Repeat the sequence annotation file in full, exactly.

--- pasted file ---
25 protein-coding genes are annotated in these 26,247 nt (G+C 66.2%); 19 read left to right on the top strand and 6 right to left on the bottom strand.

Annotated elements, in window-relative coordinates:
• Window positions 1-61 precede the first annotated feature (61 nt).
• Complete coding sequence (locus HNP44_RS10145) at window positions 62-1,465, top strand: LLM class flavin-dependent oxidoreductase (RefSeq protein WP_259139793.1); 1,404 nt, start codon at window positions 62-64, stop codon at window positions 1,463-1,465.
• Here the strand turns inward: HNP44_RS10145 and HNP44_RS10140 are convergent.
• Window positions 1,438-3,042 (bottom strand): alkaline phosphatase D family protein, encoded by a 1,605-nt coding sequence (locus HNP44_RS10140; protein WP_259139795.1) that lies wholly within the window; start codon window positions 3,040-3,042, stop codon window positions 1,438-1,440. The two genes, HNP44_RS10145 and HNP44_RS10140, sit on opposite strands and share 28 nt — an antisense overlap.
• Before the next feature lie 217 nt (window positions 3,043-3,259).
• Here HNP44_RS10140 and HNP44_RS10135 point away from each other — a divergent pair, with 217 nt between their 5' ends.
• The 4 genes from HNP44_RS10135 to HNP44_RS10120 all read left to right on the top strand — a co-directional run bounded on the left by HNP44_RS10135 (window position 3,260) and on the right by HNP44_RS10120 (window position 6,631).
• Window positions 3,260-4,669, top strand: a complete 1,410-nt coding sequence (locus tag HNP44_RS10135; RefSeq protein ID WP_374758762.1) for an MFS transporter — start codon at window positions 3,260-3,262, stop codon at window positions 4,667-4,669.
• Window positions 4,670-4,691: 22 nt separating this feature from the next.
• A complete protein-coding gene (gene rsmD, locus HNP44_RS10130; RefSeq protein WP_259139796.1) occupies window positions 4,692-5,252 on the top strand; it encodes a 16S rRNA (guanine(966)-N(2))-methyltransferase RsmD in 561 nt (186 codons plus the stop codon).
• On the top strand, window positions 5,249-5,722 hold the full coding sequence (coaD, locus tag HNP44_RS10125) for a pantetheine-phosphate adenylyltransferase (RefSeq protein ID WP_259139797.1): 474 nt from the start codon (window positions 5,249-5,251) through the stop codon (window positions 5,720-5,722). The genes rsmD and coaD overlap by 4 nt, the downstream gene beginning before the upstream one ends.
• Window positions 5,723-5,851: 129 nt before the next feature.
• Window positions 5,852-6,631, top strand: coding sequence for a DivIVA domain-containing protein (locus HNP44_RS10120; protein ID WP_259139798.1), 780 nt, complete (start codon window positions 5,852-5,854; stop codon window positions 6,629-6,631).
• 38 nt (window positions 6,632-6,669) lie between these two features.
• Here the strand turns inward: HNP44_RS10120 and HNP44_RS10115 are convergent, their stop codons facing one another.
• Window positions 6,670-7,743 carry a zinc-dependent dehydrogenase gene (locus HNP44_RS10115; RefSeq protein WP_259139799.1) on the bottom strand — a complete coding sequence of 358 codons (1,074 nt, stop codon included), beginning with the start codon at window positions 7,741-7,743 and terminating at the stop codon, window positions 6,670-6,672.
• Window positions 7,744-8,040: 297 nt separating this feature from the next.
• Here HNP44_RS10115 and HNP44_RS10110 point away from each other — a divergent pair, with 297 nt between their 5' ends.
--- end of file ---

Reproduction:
25 protein-coding genes are annotated in these 26,247 nt (G+C 66.2%); 19 read left to right on the top strand and 6 right to left on the bottom strand.

Annotated elements, in window-relative coordinates:
• Window positions 1-61 precede the first annotated feature (61 nt).
• Complete coding sequence (locus HNP44_RS10145) at window positions 62-1,465, top strand: LLM class flavin-dependent oxidoreductase (RefSeq protein WP_259139793.1); 1,404 nt, start codon at window positions 62-64, stop codon at window positions 1,463-1,465.
• Here the strand turns inward: HNP44_RS10145 and HNP44_RS10140 are convergent.
• Window positions 1,438-3,042 (bottom strand): alkaline phosphatase D family protein, encoded by a 1,605-nt coding sequence (locus HNP44_RS10140; protein WP_259139795.1) that lies wholly within the window; start codon window positions 3,040-3,042, stop codon window positions 1,438-1,440. The two genes, HNP44_RS10145 and HNP44_RS10140, sit on opposite strands and share 28 nt — an antisense overlap.
• Before the next feature lie 217 nt (window positions 3,043-3,259).
• Here HNP44_RS10140 and HNP44_RS10135 point away from each other — a divergent pair, with 217 nt between their 5' ends.
• The 4 genes from HNP44_RS10135 to HNP44_RS10120 all read left to right on the top strand — a co-directional run bounded on the left by HNP44_RS10135 (window position 3,260) and on the right by HNP44_RS10120 (window position 6,631).
• Window positions 3,260-4,669, top strand: a complete 1,410-nt coding sequence (locus tag HNP44_RS10135; RefSeq protein ID WP_374758762.1) for an MFS transporter — start codon at window positions 3,260-3,262, stop codon at window positions 4,667-4,669.
• Window positions 4,670-4,691: 22 nt separating this feature from the next.
• A complete protein-coding gene (gene rsmD, locus HNP44_RS10130; RefSeq protein WP_259139796.1) occupies window positions 4,692-5,252 on the top strand; it encodes a 16S rRNA (guanine(966)-N(2))-methyltransferase RsmD in 561 nt (186 codons plus the stop codon).
• On the top strand, window positions 5,249-5,722 hold the full coding sequence (coaD, locus tag HNP44_RS10125) for a pantetheine-phosphate adenylyltransferase (RefSeq protein ID WP_259139797.1): 474 nt from the start codon (window positions 5,249-5,251) through the stop codon (window positions 5,720-5,722). The genes rsmD and coaD overlap by 4 nt, the downstream gene beginning before the upstream one ends.
• Window positions 5,723-5,851: 129 nt before the next feature.
• Window positions 5,852-6,631, top strand: coding sequence for a DivIVA domain-containing protein (locus HNP44_RS10120; protein ID WP_259139798.1), 780 nt, complete (start codon window positions 5,852-5,854; stop codon window positions 6,629-6,631).
• 38 nt (window positions 6,632-6,669) lie between these two features.
• Here the strand turns inward: HNP44_RS10120 and HNP44_RS10115 are convergent, their stop codons facing one another.
• Window positions 6,670-7,743 carry a zinc-dependent dehydrogenase gene (locus HNP44_RS10115; RefSeq protein WP_259139799.1) on the bottom strand — a complete coding sequence of 358 codons (1,074 nt, stop codon included), beginning with the start codon at window positions 7,741-7,743 and terminating at the stop codon, window positions 6,670-6,672.
• Window positions 7,744-8,040: 297 nt separating this feature from the next.
• Here HNP44_RS10115 and HNP44_RS10110 point away from each other — a divergent pair, with 297 nt between their 5' ends.